- The Little Black Bottle: Choppy Warburton, the Questions of Doping, and the Deaths of his Bicycle Riders by Gerry Moore
If you ignore the title, including the subtitle inference, this is a reasonably interesting look at early bicycle racing in the United States and Europe. It has little to do with track star and later bicycle race manager, James Edward (Choppy) Warburton (1845–1897), and almost nothing to do with questions of doping, but it does highlight the lives of those who raced for Choppy—the Linton brothers—Arthur, Samuel, and Thomas, and Jimmy Michael. There are also brief mentions of a few others, including women’s world champion Lisette Marton (Amelie Le Gall) and Albert Champion.
Born in Lancashire, England, at age eight Warburton entered the textile mills. He performed a variety of tasks there, including going to the railroad station to tell the station master when to send an engine to collect loaded cars. To make a game of it, he would run back to the mill, racing the engine. The mill owner, also secretary of the local athletic club, [End Page 183] witnessed his seemingly effortless style and as a result began entering him in long distance competitions, his first in London in 1873. Despite a poor finish he went south again the next year to finish second. When he defeated the English champion, Walter George, Warburton won the title of Amateur Champion of England. During his time as an amateur, he earned a meager living as a mill warehouseman. Unable to afford his own housing he continued to live with his parents in their home. When he married in 1874, beginning a family with his wife, he realized he needed to improve his income, and to do so he decided to turn professional.
Due to social constraints, this was a major step. During the Victorian era sports were the purview of amateurs, which included track and field, and then later bicycling. Professionals had but little status in the class-oriented society that lauded the amateur; this disadvantaged almost anyone who worked for a living as they lacked the time and resources to train as well as to travel to meets.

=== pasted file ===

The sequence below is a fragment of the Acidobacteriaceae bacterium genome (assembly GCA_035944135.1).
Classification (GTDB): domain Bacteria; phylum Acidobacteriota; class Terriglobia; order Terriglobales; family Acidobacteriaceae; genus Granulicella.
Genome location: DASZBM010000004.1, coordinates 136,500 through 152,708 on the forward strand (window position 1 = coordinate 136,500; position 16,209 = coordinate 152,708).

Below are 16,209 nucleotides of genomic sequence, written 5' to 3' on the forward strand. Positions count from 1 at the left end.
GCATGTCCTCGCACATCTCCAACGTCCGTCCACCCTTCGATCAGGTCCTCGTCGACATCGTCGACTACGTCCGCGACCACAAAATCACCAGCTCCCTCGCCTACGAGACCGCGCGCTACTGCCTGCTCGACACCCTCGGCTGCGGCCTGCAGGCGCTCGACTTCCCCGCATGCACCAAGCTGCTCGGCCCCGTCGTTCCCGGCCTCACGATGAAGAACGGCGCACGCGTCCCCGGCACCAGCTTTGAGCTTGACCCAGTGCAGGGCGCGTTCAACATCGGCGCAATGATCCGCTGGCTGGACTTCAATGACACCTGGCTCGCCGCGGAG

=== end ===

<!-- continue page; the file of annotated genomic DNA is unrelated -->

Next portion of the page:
Though he knew many managers throughout England, Warburton’s naïveté and belief that he knew what was best kept him from earning any serious money. In 1880 he came to the United States where he competed in twelve races, varying in distance from two to forty miles. He won seven. While the trip was an athletic success, it was a financial disaster for Warburton. A second journey across the Atlantic resulted in a better economic return, but his age meant his performances began to flag. Over the next few years he managed a running ground and several taverns but without distinction.
Since running was no longer an option Warburton turned to bicycling. Even though he never rode a bicycle he managed the very successful Paris cycling team, the Gladiators. Unfortunately a cloud hung over his career and ultimately the National Cyclists’ Union barred him from English tracks for doping. It was never proved that he dispensed anything more than herbal supplements from his “little black bottle”; more to the point, at the time there were no drugs deemed illegal. For example, athletes regularly used cocaine in various forms to improve their performance. Still, Choppy’s reputation suffered when two of his premier racers took drinks from his little black bottle. Tom Linton collapsed during a race only to have a miraculous recovery after drinking from Choppy’s bottle. A few weeks later when Linton died from typhus, the public and the cycling community assumed it to be the result of whatever Choppy had given him. Later, Jimmy Michael took something from Choppy’s little black bottle. Then because he wanted to break his contract with Choppy, Michael accused Choppy of poisoning him. Though there was no evidence of wrongdoing, these two events continue to plague Choppy’s...